Competition Act: Cementing Law and Policy

Rahul Singh, who will be contributing to this blog, has written in Livemint about the adverse effects of the delay in notification the provisions of the Competition Act. To enunciate this point, he uses the example of the rise in cement prices, which had to be arrested through the threat of takeover by a state government.

Another aspect that Rahul alludes to is the role that consumers must play in the implementation of competition law and policy:

“The agency to detect and enforce the competition law against unscrupulous companies must also partly lie with the consumers. After all, ordinary consumers are the ones shelling out their hard-earned money in order to purchase goods and services. This is exactly what the new competition law envisages. Unlike the ambiguous Monopolies and Restrictive Trade Practices Act, 1969 (proposed to be replaced), the new legislation stipulates an empowered role to be played by ­consumers.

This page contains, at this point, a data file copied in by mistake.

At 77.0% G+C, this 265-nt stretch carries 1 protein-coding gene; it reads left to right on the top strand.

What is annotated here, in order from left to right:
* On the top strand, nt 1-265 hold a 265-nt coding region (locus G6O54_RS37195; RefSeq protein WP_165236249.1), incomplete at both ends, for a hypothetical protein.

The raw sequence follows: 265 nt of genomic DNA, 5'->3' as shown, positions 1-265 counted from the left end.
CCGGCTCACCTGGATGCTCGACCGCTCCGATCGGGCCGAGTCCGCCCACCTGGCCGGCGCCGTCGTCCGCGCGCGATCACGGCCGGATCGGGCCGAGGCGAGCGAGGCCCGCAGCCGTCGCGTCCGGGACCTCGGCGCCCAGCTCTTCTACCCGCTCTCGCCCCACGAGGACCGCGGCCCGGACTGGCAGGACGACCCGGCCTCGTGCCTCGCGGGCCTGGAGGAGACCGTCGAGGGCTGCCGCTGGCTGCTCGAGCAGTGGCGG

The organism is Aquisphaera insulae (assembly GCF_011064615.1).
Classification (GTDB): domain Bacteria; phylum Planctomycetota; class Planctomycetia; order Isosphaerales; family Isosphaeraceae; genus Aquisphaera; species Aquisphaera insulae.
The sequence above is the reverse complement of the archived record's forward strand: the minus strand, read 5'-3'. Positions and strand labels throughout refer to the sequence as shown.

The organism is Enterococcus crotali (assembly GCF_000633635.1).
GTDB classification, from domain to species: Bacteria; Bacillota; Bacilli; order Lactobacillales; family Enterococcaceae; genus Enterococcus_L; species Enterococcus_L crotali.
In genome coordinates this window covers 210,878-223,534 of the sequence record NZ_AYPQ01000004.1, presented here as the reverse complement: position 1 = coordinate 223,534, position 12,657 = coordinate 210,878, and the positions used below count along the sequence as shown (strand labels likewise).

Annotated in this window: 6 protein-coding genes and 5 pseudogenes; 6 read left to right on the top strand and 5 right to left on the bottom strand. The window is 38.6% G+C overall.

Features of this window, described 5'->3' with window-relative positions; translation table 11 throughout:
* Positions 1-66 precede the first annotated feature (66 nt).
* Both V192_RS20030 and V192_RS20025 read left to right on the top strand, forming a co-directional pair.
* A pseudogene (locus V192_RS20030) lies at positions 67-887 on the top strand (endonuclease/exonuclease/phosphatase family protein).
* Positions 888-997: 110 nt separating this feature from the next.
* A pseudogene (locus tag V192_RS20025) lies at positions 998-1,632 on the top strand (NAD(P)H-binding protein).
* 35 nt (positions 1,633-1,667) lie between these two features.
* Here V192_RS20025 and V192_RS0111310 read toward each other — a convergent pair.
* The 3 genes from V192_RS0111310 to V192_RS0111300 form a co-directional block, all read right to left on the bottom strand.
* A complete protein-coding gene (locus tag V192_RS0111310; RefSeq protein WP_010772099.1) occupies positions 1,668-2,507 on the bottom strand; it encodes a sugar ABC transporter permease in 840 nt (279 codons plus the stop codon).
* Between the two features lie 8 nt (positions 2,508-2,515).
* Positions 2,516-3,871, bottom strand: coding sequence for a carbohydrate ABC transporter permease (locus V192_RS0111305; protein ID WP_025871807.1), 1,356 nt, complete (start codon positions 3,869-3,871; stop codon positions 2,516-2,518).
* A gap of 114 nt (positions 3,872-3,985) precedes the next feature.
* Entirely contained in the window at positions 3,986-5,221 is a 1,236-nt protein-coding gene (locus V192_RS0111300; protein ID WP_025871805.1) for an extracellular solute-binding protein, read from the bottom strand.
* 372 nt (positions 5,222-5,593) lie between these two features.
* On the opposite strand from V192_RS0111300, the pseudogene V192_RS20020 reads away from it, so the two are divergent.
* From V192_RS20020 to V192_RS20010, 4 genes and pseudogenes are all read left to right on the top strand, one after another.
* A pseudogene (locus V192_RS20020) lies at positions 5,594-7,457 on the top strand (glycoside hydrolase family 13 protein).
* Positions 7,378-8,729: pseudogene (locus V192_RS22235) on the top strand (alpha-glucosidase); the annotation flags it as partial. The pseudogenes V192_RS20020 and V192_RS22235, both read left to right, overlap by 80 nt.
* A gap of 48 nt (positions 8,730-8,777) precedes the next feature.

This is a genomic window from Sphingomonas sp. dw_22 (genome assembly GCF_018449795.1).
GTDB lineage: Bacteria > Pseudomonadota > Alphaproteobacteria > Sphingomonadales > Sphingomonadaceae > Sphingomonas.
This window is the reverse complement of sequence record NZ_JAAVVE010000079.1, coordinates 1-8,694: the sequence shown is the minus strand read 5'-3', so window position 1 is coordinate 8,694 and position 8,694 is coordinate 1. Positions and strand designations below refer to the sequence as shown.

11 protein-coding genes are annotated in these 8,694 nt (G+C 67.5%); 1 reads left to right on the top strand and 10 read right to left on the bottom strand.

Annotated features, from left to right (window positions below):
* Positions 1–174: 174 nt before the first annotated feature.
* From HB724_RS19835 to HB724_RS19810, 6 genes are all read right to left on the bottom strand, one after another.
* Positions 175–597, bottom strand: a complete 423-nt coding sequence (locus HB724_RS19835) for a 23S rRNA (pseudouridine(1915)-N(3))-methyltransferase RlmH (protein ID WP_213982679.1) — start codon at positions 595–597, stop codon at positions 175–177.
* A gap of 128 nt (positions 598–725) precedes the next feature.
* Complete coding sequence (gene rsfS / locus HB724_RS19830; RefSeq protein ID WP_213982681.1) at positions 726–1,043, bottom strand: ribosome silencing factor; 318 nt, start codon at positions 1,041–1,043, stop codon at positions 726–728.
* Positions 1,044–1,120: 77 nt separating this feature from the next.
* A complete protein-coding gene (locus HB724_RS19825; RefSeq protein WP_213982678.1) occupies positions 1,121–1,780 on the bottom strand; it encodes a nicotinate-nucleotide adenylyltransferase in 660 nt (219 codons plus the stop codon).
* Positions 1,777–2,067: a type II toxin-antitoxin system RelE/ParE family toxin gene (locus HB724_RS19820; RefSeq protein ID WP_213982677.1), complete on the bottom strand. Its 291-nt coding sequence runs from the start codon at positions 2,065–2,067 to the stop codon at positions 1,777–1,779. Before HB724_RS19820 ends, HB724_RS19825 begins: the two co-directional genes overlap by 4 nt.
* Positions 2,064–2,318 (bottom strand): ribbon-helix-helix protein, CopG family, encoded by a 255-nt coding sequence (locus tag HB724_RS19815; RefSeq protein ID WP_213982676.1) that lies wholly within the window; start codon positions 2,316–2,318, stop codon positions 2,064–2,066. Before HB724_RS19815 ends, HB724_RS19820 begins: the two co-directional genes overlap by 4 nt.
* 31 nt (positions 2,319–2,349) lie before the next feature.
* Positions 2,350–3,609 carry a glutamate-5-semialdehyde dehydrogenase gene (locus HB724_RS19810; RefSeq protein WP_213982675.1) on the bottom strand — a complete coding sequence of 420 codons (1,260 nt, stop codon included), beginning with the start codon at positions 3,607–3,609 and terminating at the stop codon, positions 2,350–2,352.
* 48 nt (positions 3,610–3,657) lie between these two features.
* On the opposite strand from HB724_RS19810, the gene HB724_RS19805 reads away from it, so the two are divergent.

In order to get over the diffused power of consumers, they need incentive to file cases. A robust mechanism ensuring compensation promises to do the same. Companies, of course are loath towards this. They wish to carry on business as usual. This is perhaps the strongest reason why business lobbies have successfully stalled implementation of the competition law so far.”

About the author

Umakanth Varottil

Umakanth Varottil is an Associate Professor at the Faculty of Law, National University of Singapore. He specializes in corporate law and governance, mergers and acquisitions and cross-border investments. Prior to his foray into academia, Umakanth was a partner at a pre-eminent law firm in India.

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